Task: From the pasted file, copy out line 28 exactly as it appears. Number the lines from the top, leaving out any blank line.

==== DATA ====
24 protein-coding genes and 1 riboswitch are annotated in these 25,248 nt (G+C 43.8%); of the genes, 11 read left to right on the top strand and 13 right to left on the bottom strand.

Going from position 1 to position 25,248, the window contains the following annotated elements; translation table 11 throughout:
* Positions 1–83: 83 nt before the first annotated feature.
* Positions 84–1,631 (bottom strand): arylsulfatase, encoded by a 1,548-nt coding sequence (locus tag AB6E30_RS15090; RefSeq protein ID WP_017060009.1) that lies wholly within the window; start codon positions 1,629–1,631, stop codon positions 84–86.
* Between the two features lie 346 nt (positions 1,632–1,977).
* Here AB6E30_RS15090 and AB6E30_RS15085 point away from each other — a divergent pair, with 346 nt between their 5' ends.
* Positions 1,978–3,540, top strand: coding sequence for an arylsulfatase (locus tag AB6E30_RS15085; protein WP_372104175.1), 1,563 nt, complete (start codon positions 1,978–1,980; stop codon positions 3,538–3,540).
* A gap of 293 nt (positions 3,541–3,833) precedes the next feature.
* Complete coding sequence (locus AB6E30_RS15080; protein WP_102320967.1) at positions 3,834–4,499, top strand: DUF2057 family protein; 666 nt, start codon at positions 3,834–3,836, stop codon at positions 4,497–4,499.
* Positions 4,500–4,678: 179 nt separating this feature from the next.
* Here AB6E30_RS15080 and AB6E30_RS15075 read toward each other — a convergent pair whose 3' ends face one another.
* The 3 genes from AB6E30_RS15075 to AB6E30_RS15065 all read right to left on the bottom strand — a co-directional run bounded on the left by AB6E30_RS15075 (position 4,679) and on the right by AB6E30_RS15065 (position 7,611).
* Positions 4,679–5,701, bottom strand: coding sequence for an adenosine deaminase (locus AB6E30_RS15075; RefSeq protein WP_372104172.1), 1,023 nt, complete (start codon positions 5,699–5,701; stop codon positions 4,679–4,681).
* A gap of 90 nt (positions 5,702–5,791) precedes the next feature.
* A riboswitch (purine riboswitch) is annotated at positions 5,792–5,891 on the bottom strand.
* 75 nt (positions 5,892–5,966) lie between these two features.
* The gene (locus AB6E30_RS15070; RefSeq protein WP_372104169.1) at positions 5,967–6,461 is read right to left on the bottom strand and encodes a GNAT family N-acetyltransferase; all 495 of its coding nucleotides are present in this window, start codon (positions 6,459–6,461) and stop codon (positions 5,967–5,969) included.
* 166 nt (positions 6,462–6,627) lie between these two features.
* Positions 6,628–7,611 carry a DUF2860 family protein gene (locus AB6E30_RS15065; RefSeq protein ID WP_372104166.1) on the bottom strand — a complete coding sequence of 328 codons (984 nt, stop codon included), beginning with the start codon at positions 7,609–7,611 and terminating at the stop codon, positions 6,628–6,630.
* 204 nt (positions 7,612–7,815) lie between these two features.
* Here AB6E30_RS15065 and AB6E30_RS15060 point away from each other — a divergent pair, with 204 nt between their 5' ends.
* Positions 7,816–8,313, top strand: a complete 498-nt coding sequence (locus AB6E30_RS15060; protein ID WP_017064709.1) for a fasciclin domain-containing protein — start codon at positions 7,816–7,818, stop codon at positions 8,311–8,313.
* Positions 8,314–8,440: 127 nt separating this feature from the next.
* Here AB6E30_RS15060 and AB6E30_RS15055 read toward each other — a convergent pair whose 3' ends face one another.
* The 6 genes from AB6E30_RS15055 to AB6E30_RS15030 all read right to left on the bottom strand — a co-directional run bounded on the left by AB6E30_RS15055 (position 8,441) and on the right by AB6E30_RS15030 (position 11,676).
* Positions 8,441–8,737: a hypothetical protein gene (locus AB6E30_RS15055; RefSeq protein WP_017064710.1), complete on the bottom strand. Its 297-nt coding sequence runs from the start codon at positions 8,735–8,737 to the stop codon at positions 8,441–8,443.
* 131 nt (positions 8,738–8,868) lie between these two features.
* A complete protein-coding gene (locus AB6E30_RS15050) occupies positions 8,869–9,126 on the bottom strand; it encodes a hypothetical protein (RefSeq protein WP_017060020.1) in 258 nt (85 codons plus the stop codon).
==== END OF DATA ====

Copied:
* A complete protein-coding gene (locus AB6E30_RS15050) occupies positions 8,869–9,126 on the bottom strand; it encodes a hypothetical protein (RefSeq protein WP_017060020.1) in 258 nt (85 codons plus the stop codon).